In I.D. Systems (India) Pvt. Ltd. v/s. Chief Election Commissioner,[6] the Kerala High Court held that the object of model code of conduct is not to stop all governmental activities but only those actions which may directly influence a section of electors need to be prevented.

The need for such code is in the interest of free and fair elections. However, the code does not have any specific statutory basis. It has only a persuasive effect. It contains what, known as "rules of electoral morality". But this lack of statutory backing does not prevent the Commission from enforcing it.

Registration of Political Parties[edit]

A law regarding to this registration process was enacted in 1989 and number of parties got registered with Commission.[7] It helps to avoid confusion and headache of the administrative machinery as well as confusion of the electorate. It ensures that political parties can practice democracy only by their registration.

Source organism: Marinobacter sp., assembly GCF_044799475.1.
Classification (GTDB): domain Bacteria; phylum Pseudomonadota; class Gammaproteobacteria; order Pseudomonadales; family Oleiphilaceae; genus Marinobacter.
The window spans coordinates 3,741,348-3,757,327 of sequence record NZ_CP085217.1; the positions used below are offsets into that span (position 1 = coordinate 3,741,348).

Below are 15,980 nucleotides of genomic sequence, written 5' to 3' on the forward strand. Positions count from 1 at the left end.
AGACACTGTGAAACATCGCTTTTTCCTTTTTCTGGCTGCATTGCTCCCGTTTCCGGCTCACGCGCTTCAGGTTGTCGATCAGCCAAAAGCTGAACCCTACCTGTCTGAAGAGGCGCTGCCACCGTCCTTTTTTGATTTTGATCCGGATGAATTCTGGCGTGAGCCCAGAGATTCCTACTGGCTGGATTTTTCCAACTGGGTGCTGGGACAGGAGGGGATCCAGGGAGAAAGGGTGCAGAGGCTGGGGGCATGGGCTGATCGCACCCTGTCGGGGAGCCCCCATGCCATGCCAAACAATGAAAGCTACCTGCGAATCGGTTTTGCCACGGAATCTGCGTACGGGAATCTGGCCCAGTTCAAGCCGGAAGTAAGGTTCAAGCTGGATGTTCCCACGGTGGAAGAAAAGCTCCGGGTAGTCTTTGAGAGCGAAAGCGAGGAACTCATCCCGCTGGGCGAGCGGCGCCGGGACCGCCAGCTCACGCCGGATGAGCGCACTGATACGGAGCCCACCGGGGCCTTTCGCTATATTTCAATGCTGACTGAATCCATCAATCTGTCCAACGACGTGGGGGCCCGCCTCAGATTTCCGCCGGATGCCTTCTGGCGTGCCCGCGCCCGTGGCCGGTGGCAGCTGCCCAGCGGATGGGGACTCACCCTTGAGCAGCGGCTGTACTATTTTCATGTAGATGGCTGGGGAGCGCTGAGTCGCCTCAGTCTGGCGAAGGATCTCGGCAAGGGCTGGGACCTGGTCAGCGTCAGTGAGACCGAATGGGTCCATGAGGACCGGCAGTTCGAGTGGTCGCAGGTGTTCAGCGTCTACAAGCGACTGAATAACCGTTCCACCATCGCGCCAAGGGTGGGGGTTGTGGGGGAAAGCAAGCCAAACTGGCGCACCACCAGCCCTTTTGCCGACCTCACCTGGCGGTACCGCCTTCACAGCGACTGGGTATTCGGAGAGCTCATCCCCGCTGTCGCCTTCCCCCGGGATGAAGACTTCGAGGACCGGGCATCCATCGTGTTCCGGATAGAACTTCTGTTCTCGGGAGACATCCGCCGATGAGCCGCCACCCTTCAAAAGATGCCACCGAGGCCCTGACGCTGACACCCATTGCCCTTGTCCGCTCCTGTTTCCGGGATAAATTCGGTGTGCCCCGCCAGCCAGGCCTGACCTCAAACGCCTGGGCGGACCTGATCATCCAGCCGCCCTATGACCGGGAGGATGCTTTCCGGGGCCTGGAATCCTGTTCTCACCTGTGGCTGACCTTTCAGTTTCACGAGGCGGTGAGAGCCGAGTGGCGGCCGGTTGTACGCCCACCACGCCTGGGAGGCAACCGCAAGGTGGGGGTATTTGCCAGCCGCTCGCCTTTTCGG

Limits on Poll Expenses[edit]

To get rid of the growing influences and vulgar show of money during elections the Election Commission has made many suggestions in this regard. The Election Commission has fixed the legal limits on the amount of money which a candidate can spend during election campaigns. These limits have been revised from time to time. The Election Commission by appointing observers keeps an eye on the individual account of election expenditure. The contestants are also required to give details of expenditure with 30 days of declaration of results. However, political parties do not adhere to the financial ‘Lakshman Rekha’ as huge amount are spent by parties under the garb of their supporters.